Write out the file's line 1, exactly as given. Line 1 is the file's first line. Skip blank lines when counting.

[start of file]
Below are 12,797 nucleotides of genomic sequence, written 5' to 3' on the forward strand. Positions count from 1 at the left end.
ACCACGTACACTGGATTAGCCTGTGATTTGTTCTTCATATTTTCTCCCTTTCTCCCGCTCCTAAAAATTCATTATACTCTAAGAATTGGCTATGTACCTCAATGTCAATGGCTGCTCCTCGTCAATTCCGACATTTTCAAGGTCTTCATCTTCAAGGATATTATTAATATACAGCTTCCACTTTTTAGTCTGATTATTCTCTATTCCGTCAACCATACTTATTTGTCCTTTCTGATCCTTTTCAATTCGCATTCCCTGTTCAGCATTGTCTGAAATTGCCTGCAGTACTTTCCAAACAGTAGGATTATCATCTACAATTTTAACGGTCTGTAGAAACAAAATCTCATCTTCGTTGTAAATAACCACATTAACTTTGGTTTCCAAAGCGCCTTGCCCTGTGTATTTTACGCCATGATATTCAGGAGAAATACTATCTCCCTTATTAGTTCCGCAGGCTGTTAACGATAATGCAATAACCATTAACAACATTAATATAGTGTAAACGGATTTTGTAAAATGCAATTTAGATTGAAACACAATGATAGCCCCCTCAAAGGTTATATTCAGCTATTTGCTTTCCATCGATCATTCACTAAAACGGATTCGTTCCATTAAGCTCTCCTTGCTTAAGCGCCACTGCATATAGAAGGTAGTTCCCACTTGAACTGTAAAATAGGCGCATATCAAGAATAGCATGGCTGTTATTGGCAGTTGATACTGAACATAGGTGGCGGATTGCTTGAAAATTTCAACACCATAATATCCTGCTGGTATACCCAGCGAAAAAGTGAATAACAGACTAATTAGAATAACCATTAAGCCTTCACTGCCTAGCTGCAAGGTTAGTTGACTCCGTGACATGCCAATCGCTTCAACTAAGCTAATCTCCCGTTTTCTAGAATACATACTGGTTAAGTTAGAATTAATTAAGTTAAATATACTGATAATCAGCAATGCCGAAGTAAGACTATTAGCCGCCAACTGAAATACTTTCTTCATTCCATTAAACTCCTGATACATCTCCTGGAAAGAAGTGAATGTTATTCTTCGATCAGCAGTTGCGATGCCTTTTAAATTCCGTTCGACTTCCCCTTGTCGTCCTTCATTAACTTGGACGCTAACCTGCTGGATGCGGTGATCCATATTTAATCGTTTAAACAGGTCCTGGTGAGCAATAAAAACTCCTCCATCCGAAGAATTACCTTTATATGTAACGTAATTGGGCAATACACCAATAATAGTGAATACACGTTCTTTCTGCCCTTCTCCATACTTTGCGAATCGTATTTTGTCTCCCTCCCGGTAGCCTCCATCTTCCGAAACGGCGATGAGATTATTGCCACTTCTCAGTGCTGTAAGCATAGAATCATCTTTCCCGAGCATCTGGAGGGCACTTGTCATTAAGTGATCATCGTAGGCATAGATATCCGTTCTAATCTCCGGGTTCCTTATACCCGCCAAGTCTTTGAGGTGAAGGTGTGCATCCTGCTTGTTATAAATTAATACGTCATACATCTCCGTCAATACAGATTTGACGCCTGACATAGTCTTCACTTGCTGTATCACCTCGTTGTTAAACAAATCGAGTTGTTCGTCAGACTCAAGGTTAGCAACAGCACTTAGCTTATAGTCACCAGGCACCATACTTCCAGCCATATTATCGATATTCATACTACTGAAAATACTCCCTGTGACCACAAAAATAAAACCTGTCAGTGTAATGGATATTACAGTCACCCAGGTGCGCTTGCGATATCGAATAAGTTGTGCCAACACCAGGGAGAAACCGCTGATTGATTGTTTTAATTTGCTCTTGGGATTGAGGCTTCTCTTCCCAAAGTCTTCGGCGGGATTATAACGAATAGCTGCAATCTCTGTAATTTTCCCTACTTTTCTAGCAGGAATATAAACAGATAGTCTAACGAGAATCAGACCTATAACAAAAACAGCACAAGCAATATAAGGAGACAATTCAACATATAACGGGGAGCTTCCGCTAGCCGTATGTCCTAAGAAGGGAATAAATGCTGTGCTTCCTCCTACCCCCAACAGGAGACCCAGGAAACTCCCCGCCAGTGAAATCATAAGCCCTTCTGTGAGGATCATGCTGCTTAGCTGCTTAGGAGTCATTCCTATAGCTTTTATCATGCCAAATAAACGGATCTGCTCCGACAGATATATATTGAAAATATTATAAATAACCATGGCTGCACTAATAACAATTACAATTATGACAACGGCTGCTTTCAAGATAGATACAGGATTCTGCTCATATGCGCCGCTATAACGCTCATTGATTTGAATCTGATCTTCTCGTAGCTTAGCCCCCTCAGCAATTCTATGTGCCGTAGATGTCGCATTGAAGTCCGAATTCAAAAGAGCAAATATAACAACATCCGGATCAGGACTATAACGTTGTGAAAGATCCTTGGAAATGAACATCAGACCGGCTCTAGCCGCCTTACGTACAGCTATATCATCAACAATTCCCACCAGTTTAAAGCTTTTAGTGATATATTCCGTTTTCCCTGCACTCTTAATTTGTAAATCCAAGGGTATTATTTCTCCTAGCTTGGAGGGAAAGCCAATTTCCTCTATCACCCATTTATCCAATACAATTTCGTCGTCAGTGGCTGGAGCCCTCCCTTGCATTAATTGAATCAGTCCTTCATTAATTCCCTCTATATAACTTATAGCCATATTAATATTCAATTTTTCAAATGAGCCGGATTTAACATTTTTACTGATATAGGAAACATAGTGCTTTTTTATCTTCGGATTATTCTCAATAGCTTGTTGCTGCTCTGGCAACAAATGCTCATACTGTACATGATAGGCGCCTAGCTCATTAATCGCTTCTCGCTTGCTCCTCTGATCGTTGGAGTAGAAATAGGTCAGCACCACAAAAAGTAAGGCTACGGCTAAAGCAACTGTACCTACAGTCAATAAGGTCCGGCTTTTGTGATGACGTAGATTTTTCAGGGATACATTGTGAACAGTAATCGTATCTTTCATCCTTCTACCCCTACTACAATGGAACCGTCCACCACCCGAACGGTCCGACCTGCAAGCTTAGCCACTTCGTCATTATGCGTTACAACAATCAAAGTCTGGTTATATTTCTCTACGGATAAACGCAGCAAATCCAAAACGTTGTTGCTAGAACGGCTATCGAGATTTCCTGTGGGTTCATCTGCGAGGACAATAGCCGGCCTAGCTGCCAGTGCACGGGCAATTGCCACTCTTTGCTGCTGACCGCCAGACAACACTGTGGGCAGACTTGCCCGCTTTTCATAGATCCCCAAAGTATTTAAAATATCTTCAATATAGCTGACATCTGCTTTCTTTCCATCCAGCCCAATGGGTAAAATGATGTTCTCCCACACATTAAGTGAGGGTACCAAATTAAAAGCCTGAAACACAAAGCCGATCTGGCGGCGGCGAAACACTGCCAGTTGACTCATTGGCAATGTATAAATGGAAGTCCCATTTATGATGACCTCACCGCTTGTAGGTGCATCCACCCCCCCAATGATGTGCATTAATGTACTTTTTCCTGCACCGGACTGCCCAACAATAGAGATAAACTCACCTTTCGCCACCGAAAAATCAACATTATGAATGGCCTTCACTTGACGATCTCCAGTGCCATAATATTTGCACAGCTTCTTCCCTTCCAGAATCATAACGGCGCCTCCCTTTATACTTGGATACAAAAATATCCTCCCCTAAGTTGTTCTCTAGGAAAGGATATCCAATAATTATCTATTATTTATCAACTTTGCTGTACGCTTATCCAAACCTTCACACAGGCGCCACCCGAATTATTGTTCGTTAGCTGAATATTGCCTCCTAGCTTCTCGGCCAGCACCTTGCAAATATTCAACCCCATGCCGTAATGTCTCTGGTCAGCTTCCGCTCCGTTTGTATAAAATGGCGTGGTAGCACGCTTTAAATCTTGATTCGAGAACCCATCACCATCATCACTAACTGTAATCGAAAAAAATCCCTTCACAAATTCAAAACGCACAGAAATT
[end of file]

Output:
Below are 12,797 nucleotides of genomic sequence, written 5' to 3' on the forward strand. Positions count from 1 at the left end.